Measures of Power

On the Lasting Value of Net Assessment

Andrew Marshall at the Pentagon, January 2015 Adrian Cadiz / U.S. AIR FORCE

Andrew Walter Marshall, a former strategist at the RAND Corporation who served as head of the Pentagon’s Office of Net Assessment from its founding in 1973 until his retirement in 2015, died last month at the age of 97. Despite his aversion to publicity and the innocuous title of the office he led, Marshall stands among the most consistent and perceptive contributors to U.S. national security and defense strategy since the United States emerged as a global power nearly 80 years ago. Marshall’s innovative work on how to plan for long, open-ended conflicts was, like its creator, a product of the Cold War, but its value persists. Today’s Pentagon no longer has to keep pace with Soviet Russia, but Marshall’s insights into the fundamental drivers and measures of military power will continue to serve Washington well as it enters a new age of high-tech warfare and confronts rising revisionist powers such as China.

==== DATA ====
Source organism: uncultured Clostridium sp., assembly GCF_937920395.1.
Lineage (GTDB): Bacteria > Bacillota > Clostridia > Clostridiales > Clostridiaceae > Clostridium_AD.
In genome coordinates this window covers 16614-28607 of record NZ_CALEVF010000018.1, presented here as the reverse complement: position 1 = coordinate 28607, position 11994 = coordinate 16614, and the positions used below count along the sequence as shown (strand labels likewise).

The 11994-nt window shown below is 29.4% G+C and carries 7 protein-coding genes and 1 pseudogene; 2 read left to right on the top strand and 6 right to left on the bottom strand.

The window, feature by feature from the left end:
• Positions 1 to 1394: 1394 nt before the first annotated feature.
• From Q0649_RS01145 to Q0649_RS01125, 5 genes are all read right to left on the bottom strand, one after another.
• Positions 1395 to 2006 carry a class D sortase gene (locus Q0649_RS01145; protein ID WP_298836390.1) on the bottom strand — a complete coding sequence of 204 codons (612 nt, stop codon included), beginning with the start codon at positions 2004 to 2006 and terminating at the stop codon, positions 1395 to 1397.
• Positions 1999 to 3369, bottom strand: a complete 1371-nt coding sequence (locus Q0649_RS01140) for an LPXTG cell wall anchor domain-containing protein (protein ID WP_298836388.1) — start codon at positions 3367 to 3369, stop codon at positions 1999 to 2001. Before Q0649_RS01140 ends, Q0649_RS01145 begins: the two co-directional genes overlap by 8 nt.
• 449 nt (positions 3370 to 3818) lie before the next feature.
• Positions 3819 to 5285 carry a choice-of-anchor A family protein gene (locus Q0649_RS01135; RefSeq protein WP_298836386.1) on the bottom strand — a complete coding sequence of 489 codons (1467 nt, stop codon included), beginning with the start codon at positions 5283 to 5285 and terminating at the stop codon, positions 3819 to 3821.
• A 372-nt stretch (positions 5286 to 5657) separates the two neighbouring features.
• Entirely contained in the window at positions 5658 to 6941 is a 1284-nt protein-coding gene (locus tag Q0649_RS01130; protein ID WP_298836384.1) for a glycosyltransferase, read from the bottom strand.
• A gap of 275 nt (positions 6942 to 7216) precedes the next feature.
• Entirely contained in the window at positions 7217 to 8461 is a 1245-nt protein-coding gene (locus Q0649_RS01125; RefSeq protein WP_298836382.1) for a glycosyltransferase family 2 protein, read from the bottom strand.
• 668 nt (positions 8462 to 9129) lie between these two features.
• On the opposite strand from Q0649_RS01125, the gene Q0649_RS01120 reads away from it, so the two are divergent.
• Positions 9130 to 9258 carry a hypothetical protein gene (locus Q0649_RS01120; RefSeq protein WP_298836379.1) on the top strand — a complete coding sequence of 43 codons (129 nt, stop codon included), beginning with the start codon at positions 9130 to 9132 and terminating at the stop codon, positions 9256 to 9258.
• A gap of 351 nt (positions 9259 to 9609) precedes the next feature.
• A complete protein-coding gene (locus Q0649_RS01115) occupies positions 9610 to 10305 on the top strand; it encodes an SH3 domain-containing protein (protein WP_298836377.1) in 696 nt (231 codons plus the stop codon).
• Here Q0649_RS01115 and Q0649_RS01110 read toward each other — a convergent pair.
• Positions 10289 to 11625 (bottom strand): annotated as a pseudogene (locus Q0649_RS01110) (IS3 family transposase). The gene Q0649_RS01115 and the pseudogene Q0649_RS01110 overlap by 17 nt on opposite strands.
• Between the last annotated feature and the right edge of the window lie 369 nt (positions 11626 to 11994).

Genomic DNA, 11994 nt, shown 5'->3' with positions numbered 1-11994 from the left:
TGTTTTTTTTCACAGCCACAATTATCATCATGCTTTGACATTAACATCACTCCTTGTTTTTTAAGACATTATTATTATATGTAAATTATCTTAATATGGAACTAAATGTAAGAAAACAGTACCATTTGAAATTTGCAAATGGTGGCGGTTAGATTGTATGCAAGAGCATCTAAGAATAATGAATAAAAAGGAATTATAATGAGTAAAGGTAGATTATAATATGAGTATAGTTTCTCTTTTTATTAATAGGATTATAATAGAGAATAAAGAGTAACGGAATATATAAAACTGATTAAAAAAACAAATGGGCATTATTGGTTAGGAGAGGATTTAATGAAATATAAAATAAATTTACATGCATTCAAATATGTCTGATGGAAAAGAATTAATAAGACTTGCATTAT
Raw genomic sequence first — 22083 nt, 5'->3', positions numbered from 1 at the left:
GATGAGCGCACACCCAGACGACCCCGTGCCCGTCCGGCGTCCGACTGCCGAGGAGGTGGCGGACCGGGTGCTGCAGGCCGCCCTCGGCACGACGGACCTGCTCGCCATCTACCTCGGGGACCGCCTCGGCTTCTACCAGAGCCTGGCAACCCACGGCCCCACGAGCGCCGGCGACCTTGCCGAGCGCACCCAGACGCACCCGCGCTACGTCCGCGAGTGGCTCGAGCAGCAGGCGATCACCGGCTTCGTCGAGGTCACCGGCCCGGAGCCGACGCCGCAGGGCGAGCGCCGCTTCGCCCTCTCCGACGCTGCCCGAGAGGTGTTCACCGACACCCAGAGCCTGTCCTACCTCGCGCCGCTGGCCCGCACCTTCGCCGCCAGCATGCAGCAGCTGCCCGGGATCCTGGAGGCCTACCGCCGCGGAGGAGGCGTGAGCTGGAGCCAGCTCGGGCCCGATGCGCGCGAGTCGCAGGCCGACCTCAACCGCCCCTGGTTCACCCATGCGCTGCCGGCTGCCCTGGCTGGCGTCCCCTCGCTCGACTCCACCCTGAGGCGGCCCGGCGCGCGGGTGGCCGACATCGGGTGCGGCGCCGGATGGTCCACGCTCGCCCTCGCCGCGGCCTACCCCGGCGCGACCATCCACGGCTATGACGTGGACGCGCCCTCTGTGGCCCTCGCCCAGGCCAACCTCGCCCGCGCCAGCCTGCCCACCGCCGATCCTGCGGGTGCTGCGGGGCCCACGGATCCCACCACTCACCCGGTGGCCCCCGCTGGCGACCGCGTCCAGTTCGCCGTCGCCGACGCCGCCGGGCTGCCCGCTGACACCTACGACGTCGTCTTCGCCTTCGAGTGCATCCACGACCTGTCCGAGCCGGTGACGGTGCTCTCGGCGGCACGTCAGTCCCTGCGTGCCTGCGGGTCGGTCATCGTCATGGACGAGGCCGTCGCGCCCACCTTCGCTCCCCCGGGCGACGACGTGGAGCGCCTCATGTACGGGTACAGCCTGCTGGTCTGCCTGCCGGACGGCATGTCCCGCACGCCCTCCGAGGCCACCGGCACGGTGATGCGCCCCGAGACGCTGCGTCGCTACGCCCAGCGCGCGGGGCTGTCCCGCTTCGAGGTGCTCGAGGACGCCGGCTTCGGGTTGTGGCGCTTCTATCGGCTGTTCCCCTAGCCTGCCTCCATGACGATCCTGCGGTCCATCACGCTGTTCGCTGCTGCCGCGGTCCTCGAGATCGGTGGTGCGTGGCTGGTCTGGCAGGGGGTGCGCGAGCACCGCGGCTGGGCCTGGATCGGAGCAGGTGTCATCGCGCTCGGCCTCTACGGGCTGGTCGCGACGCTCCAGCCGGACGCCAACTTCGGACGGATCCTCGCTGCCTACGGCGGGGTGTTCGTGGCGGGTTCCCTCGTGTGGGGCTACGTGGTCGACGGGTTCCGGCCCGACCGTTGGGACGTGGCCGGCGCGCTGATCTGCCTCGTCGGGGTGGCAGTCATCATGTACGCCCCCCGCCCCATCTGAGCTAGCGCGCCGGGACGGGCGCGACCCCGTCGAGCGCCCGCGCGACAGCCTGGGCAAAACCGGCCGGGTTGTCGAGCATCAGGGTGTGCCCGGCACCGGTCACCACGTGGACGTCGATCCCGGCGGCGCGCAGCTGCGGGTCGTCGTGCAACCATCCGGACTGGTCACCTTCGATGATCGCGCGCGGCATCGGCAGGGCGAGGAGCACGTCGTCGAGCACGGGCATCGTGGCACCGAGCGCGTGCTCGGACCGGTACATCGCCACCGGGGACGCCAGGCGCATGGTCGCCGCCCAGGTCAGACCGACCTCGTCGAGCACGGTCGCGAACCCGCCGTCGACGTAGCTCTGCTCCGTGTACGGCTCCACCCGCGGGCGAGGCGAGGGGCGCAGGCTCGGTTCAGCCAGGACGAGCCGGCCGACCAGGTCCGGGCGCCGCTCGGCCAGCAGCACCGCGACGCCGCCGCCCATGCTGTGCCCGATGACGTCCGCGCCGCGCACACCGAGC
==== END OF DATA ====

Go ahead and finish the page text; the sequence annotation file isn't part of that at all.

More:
During his decades-long tenure at the Pentagon, Marshall became known in defense circles as Yoda, after the Star Wars character famous for his short, cryptic comments and his special understanding of the Force, a kind of metaphysical power. Although Marshall was no fan of the comparison, it had some merit. He was indeed a man of very few words. And he was best known for developing a strategic planning methodology—net assessment—that was so difficult to grasp that many simply defined it as “what Andy Marshall does.”

Marshall’s career began at the RAND Corporation in the late 1940s, a time when intellectual titans such as the Cold War theorists Herman Kahn and Albert Wohlstetter were walking the think tank’s halls and wrestling with the conundrums of the infant nuclear age. Even in this august group, one colleague described Marshall as “first among equals.” At RAND, Marshall questioned the assumption, common at the time, that states made decisions just like a rational, value-maximizing individual would. Working with his colleague Joseph Loftus, he argued that governments

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